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MPs have accused the Department for Work and Pensions (DWP) of a “shocking absence of control” over its suppliers on the Universal Credit programme.
It comes after an investigation by the Public Accounts Committee into the DWP’s implementation of Universal Credit, which aims to simplify the welfare system.
The committee found the DWP neglected implementing basic procedures for monitoring and authorising expenditure. It said in some cases secretarial staff approved multi-million pound orders.
The investigation revealed a personal assistant to the programme director approved purchase orders with a total value of £8.7 million. And in another case, another personal assistant to the programme director approved two purchase orders for £22.6 million and £1.1 million, respectively – even though the director’s approval authority was only £10 million.
The report added individual payments to suppliers could not be linked to particular pieces of work that had been delivered.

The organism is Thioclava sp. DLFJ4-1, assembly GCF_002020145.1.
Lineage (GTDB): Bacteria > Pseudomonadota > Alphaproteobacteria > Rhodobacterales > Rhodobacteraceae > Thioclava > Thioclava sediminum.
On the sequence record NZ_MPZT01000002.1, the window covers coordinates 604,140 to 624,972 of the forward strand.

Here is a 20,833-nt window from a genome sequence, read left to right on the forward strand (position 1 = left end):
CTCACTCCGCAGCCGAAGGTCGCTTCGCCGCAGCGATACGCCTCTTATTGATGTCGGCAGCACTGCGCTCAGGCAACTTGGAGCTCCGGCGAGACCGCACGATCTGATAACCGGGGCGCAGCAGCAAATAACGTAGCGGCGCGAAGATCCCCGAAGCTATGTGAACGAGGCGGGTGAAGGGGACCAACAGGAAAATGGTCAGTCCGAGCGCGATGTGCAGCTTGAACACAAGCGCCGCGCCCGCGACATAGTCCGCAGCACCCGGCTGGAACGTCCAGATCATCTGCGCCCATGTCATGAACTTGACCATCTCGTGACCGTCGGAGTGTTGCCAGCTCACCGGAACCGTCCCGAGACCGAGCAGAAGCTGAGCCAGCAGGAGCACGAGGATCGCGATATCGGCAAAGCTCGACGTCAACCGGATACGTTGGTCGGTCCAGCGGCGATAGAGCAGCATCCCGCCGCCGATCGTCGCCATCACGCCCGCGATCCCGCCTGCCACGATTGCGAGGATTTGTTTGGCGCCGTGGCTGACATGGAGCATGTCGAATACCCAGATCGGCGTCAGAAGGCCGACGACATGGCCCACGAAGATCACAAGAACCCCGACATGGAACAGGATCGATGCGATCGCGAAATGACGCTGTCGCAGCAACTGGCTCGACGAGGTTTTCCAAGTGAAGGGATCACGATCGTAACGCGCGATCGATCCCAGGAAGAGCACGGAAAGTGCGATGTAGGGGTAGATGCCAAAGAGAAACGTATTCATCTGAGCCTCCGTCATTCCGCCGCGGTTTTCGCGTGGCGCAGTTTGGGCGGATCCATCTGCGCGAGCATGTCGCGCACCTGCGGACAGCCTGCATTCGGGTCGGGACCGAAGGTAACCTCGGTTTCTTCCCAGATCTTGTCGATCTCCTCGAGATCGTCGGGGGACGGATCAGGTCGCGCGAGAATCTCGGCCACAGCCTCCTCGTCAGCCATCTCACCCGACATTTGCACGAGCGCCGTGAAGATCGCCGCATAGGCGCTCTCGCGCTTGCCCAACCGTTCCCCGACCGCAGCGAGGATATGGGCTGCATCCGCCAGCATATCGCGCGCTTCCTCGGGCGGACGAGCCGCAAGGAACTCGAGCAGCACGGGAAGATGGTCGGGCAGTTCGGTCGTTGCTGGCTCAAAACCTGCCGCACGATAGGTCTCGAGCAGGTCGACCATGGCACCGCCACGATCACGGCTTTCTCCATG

It added: “Some of the IT assets that have been delivered cannot be used in the programme and so must be written-off; while initial estimates suggest the write-offs could amount to at least £140 million, we heard evidence that the precise extent is as yet unknown because the department’s impairment review is not yet complete, relying so far on supplier self-assessment.”
The committee recommended the DWP must complete its own impairment review “as a matter of urgency”; implement suitable payment controls; and demonstrate it is getting value for money through future negotiations with suppliers.
Margaret Hodge, Labour MP and chairman of the PAC, said: “There has been a shocking absence of control over suppliers, with the department failing to implement the most basic procedures for monitoring and authorising expenditure.
“In some cases multi-million pound orders were approved by secretarial staff. Individual payments could not even be linked to particular pieces of work that had been delivered.”
Responding to the report, a statement from the DWP said: “This report doesn’t take into account our new leadership team, or our progress on delivery. We have already taken comprehensive action including strengthening governance, supplier management and financial controls. We don’t recognise the write off figure quoted by the committee and expect this to be substantially less.”